Rachel, enjoying what she calls a “fun, charmed pregnancy with no morning sickness or pain,” worked 10-hour days alongside the rest of the hospital staff. She was also enjoying reactions from those around her. “People here make a lot of comments on your size and that you’re gaining weight,” she says. “Complete strangers would yell at me, ‘Belly, belly! Belly-woman!’ I kind of liked it—people were excited and happy for us.”
Five weeks before her due date, Rachel returned home, with James expecting to join her before the baby arrived. But Rachel went into labor a month early, leaving James scrambling to get a last-minute COVID test and a ticket out of Sierra Leone. He arrived at the hospital 52 hours after their son, Liam, made his appearance. After a week in the NICU, the whole family reunited at their temporary home.
The Fernandos' experience in an American maternity ward was full of reverse culture shock. Infant and maternal mortality rates in Sierra Leone are some of the highest in the world. Just three days before Rachel went into labor, James was on the other side of the world working through the night, unable to save the premature baby of a nurse who had gone into labor early.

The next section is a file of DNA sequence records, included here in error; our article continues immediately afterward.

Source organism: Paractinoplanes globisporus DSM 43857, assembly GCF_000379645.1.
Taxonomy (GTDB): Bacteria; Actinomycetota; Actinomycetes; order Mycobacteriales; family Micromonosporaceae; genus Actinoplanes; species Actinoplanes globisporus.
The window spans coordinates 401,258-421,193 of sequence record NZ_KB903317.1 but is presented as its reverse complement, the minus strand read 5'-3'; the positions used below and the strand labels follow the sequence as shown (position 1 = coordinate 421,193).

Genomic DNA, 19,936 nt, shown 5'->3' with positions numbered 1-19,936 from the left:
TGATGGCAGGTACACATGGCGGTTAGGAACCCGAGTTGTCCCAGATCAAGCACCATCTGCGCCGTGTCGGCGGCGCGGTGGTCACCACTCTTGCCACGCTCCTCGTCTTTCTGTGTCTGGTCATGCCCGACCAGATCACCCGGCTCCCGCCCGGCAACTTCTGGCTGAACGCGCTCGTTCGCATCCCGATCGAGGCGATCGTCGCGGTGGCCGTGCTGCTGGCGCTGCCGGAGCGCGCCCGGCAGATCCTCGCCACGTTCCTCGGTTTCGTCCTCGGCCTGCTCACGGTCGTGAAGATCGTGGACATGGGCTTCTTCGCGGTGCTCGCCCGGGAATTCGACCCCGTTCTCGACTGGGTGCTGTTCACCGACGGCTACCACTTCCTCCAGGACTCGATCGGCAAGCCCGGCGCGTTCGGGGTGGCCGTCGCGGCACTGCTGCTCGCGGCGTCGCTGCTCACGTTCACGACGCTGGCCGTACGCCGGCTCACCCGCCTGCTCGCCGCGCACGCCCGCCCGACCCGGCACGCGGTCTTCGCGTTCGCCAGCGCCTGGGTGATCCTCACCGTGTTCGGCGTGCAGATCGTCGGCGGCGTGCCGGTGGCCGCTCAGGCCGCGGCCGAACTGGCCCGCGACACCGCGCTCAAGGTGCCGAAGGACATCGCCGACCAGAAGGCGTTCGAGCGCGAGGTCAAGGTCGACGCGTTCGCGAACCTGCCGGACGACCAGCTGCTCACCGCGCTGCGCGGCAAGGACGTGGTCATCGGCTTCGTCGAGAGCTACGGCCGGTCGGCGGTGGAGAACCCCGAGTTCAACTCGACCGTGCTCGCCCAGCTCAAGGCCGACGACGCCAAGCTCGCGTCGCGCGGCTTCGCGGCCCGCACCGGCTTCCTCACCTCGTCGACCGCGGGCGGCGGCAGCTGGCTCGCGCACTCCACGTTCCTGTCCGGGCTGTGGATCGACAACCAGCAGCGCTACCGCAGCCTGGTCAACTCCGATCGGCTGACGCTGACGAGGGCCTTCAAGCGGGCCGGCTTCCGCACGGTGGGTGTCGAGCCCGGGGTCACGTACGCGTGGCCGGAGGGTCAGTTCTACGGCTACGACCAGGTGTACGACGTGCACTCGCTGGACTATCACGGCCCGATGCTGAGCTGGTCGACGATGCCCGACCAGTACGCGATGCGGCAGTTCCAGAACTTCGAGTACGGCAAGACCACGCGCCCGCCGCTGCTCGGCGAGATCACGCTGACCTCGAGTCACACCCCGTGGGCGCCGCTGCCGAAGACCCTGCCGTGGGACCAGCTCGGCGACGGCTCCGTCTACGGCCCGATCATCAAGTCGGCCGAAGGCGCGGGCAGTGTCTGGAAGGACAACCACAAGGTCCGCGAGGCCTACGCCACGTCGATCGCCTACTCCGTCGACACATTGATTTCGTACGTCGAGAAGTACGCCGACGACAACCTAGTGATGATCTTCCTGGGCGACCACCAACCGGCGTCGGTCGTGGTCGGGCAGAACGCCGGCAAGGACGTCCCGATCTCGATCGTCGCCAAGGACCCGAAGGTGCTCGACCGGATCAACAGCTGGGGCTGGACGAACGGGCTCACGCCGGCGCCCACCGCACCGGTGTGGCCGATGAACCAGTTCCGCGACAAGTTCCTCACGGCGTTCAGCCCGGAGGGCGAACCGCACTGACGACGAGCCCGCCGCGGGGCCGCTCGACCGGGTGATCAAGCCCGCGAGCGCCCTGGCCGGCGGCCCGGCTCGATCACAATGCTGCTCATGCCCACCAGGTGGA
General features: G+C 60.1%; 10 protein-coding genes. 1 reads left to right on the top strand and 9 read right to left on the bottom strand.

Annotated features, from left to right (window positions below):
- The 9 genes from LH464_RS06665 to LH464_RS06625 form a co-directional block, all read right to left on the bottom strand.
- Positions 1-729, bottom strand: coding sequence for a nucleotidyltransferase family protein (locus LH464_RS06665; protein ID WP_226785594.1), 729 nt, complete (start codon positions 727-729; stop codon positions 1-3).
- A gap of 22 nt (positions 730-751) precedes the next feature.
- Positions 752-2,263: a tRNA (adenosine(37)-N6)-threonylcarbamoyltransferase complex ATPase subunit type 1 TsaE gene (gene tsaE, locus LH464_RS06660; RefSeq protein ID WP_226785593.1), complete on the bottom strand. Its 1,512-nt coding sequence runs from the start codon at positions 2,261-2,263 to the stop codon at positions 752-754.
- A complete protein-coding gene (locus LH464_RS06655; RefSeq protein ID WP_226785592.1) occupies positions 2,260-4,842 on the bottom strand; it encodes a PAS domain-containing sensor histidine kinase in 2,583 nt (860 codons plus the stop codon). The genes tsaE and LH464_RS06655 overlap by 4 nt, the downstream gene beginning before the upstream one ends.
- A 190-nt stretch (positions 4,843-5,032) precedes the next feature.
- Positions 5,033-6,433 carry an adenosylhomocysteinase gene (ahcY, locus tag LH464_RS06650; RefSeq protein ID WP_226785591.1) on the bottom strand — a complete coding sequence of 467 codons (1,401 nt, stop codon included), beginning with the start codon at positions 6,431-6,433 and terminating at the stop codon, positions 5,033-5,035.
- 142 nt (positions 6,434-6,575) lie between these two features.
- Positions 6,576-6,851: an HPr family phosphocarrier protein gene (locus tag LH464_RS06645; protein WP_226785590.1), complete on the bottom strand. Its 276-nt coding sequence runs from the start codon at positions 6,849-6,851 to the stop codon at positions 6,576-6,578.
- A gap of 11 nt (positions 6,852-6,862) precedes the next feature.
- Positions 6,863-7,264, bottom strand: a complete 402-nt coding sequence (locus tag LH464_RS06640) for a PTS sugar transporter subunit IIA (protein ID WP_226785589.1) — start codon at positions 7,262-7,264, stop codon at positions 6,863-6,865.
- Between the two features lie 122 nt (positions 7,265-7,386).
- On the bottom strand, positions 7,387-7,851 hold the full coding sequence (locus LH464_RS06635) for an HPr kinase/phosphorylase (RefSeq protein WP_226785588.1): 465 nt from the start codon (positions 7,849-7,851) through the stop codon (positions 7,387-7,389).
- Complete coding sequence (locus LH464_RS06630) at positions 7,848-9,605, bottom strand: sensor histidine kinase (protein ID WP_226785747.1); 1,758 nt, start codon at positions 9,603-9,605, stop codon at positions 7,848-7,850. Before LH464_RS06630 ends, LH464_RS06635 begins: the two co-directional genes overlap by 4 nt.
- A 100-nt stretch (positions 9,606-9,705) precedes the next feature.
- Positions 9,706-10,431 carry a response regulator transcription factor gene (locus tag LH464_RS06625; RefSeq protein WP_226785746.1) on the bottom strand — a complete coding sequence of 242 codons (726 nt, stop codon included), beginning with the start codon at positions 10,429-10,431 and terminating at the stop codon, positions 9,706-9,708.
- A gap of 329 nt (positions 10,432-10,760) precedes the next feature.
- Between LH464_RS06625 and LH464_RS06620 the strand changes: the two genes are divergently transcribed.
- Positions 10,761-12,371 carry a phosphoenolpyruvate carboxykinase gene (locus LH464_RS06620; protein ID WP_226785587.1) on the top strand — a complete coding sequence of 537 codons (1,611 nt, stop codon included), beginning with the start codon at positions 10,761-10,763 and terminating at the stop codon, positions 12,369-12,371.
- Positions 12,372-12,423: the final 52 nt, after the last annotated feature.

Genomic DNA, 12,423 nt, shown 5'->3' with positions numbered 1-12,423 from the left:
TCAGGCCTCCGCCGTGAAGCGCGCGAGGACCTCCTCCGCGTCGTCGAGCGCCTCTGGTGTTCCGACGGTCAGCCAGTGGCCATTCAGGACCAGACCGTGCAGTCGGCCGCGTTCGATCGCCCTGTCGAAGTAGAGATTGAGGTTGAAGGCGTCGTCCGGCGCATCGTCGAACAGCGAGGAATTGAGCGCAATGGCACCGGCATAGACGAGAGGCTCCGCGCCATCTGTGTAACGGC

“The first thing I did when I got back in the States was go to the NICU to see my baby,” James says. “Everything was calm and the equipment worked. I thought of our nurse’s baby that was almost the same gestational age as ours. There was zero chance her baby would have died in the States, but we couldn’t save him.”